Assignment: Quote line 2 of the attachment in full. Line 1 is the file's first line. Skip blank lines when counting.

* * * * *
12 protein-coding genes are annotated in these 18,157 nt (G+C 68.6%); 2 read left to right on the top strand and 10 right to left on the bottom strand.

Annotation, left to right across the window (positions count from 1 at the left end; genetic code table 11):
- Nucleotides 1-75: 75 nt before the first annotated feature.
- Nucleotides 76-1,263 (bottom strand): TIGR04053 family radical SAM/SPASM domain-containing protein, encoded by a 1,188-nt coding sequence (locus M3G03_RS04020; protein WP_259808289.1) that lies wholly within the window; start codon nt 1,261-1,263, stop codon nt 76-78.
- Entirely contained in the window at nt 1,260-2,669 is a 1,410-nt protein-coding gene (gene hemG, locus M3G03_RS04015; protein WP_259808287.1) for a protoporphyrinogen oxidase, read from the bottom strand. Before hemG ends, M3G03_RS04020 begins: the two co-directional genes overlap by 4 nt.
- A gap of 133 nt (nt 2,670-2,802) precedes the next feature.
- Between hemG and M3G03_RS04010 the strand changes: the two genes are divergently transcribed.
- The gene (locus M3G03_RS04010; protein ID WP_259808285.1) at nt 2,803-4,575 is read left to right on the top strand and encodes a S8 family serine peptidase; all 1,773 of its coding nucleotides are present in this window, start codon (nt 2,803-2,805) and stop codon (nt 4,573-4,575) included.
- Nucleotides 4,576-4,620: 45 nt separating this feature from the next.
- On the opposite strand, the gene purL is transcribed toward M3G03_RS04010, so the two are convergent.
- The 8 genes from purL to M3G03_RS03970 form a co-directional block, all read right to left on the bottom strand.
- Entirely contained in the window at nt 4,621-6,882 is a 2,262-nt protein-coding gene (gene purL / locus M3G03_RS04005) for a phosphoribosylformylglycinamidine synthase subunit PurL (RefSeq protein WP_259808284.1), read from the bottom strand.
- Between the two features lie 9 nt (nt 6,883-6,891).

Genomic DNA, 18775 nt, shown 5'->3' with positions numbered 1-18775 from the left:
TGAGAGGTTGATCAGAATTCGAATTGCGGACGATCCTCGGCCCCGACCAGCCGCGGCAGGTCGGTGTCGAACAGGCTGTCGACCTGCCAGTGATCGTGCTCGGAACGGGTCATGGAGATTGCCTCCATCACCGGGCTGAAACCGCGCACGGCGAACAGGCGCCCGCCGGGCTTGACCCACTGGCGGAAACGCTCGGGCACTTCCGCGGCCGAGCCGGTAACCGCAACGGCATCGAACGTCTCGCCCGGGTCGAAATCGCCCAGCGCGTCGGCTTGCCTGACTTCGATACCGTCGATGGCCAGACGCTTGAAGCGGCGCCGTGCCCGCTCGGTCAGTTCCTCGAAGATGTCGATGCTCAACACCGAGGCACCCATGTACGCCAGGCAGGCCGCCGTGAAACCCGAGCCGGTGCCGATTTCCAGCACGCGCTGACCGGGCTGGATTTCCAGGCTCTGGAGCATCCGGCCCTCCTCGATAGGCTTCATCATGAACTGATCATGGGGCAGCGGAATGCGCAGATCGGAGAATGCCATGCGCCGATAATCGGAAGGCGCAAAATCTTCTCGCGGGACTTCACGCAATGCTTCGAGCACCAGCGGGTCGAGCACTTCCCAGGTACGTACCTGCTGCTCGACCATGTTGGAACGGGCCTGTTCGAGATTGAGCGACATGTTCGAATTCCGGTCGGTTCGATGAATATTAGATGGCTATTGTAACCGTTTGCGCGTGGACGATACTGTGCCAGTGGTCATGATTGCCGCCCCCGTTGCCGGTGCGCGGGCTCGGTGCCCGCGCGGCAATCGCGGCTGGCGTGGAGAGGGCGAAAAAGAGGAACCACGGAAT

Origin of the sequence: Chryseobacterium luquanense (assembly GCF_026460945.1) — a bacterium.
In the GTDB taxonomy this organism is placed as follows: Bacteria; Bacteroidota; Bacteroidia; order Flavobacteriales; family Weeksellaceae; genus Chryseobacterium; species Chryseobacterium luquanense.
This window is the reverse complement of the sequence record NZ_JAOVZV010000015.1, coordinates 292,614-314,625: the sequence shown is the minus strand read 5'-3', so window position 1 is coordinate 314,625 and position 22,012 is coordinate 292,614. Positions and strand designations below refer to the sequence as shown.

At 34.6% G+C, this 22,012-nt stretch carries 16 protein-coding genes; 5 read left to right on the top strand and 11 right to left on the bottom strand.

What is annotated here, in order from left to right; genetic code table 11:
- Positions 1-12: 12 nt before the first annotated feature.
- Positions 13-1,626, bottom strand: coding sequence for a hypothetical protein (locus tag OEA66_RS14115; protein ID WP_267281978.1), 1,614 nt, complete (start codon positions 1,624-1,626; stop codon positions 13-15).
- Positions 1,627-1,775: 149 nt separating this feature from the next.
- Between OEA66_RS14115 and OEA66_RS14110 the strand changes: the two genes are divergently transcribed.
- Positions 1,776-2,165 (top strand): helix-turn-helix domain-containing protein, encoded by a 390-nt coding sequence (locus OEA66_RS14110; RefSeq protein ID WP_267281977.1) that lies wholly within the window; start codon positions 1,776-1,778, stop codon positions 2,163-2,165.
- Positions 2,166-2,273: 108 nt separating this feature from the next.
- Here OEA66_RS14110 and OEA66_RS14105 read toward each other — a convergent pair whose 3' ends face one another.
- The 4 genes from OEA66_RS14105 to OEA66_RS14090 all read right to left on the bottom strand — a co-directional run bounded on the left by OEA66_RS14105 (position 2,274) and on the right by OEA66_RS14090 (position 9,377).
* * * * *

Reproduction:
Annotation, left to right across the window (positions count from 1 at the left end; genetic code table 11):